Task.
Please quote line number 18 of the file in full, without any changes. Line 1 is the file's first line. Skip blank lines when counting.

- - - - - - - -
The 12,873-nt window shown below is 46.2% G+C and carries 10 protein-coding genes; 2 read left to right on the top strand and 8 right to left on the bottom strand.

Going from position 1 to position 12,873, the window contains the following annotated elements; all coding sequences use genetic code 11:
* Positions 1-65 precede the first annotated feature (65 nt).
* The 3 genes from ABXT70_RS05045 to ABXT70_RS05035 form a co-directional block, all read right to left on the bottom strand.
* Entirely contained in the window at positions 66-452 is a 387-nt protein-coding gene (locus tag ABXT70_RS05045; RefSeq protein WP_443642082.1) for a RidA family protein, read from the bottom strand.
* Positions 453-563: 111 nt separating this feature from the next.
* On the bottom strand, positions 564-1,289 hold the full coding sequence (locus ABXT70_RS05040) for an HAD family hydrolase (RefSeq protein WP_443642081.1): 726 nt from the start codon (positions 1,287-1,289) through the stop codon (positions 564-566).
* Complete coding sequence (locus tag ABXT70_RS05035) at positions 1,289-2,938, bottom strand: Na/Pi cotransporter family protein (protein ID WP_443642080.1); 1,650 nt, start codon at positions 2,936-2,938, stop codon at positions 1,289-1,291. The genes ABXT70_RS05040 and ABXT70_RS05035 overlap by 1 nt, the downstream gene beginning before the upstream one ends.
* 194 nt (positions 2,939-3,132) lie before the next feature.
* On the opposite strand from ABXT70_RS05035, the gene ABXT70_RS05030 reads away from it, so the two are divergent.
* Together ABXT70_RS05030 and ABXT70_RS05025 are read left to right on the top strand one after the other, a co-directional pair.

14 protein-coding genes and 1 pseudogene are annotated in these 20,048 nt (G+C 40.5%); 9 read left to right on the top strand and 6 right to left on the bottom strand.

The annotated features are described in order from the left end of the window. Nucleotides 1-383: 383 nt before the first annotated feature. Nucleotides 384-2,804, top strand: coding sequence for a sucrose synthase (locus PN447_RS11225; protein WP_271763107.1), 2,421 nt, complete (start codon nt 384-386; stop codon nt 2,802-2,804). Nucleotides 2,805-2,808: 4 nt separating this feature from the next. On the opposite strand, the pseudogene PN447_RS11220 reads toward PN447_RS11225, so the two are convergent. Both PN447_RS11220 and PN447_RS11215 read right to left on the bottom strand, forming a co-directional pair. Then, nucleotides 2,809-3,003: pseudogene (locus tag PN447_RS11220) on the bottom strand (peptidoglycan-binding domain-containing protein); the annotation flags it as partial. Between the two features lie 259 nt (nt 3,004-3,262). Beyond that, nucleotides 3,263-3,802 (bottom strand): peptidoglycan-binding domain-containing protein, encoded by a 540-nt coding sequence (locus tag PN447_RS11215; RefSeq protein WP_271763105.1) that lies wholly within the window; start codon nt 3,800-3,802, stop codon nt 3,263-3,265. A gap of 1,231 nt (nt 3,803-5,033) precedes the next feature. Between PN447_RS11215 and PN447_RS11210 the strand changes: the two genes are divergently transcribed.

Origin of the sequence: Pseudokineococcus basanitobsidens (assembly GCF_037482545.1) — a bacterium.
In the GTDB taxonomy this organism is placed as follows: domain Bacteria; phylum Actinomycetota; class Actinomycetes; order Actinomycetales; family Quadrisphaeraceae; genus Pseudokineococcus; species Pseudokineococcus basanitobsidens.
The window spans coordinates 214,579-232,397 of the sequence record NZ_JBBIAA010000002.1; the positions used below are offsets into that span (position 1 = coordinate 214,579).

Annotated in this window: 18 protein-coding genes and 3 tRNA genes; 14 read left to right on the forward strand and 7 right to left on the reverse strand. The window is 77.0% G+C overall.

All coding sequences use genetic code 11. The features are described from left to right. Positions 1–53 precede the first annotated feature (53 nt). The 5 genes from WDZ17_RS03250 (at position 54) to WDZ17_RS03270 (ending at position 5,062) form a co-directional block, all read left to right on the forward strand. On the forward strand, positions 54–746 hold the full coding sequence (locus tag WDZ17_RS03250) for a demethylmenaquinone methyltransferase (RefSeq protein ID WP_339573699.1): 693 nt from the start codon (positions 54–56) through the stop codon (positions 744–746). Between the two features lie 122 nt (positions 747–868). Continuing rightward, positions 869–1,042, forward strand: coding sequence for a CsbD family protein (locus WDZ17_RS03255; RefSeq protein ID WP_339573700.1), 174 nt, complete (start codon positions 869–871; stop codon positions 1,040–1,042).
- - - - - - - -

All coding sequences use genetic code 11. The features are described from left to right. Positions 1–53 precede the first annotated feature (53 nt). The 5 genes from WDZ17_RS03250 (at position 54) to WDZ17_RS03270 (ending at position 5,062) form a co-directional block, all read left to right on the forward strand. On the forward strand, positions 54–746 hold the full coding sequence (locus tag WDZ17_RS03250) for a demethylmenaquinone methyltransferase (RefSeq protein ID WP_339573699.1): 693 nt from the start codon (positions 54–56) through the stop codon (positions 744–746). Between the two features lie 122 nt (positions 747–868). Continuing rightward, positions 869–1,042, forward strand: coding sequence for a CsbD family protein (locus WDZ17_RS03255; RefSeq protein ID WP_339573700.1), 174 nt, complete (start codon positions 869–871; stop codon positions 1,040–1,042).